August 2, 2010
SCHEV Reports 10.6% Increase in Tuition and Mandatory Fees,
Warns of Further Increases Should State Funding Continue to Erode
RICHMOND — Virginia undergraduates at public colleges and universities in the Commonwealth can expect to pay 10.6% more on average in tuition and mandatory fees in 2010-11, according to a report from the State Council of Higher Education for Virginia (SCHEV).
SCHEV’s annual report, entitled “2010-11 Tuition and Fees at Virginia’s State-Supported Colleges and Universities,” reveals that in-state undergraduates at 4-year public institutions will experience an average increase in tuition and total mandatory fees of 10.5%, or about $838 per year. Virginia students attending community colleges will see an 18.1% increase, paying about $504 more per year. These figures take into account mid-year tuition increases that occurred in spring 2010 at four 4-year institutions and across the Virginia Community College System.
The Tuition and Fees report reveals how tuition charges for Virginia’s students are largely influenced by the Commonwealth’s economic condition. During periods of strong economic growth, the Commonwealth has restricted tuition increases at state-supported colleges and universities, but when the economy declines, Virginia public institutions have been allowed to increase tuition to help offset reductions in state funding. These dramatic shifts make it difficult for students and parents to effectively plan and save for college.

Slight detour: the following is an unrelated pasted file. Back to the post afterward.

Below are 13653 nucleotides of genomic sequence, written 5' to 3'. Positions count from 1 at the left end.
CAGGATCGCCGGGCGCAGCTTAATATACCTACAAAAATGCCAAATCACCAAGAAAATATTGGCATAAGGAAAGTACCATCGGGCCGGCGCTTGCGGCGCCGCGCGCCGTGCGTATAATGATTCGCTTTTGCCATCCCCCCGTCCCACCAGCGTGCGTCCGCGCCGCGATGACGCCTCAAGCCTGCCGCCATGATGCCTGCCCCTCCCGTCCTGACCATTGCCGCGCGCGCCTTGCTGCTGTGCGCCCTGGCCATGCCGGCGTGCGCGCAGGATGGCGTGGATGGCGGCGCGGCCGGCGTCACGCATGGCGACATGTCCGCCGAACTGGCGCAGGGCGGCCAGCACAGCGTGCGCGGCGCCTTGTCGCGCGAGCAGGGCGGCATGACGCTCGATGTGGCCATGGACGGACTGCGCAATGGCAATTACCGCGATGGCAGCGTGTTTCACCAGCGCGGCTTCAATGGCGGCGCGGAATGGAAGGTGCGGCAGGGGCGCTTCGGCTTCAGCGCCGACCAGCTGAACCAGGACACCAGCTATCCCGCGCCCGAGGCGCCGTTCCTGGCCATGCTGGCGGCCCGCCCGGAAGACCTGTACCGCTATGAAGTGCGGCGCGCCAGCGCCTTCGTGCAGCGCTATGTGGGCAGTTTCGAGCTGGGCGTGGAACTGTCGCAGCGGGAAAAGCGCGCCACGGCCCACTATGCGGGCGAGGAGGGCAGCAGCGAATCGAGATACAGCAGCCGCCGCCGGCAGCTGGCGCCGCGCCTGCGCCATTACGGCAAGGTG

This latest tuition increase comes as public institutions are facing five consecutive years of general fund budget reductions to Virginia’s higher education system. By fiscal year 2012, state support for public colleges and universities will be reduced by more than $400 million or 27% from the original 2010 budget. Though the Virginia General Assembly allocated $273 million over two years from the Commonwealth’s share of the American Recovery and Reinvestment Act of 2009 (ARRA), these federal monies will not be available to public colleges and universities after September 2011, leaving a significant gap in revenue.
Concerns about the lack of predictability and continuity in tuition and fee rates figure prominently in the discussions of Governor McDonnell’s newly formed Commission on Higher Education Reform, Innovation, and Investment. Commission members are charged with “crafting a sustainable higher education funding model that will… prevent future dramatic tuition increases which create unacceptable financial burdens on students and their families.”
“SCHEV is pleased to work with members of the Governor’s Higher Education Commission, as well as state legislators and institutional leaders, to address ways to make Virginia’s public institutions more affordable,” said Thomas Daley, SCHEV’s Acting Agency Head. “The Commission’s charge mirrors SCHEV’s longstanding commitment to ensuring that Virginians are not forced to choose between affordability and the quality academic instruction for which our colleges and universities are known.”
In addition to comparing charges in Virginia to those in other states, the SCHEV Tuition and Fees report discusses historic funding trends in the Commonwealth and examines tuition as a percentage of per capita disposable income. The full report is available on the SCHEV web site at http://www.schev.edu/reports/reportsindex.asp.
SCHEV is the Commonwealth’s coordinating body for Virginia’s system of higher education. The agency provides policy guidance and budget recommendations to the Governor and General Assembly, and is a resource for Virginia colleges and universities on higher education issues.
For more information, contact Kathleen Kincheloe, Assistant Director of Communications, at KathleenKincheloe@schev.edu or 804-786-2323.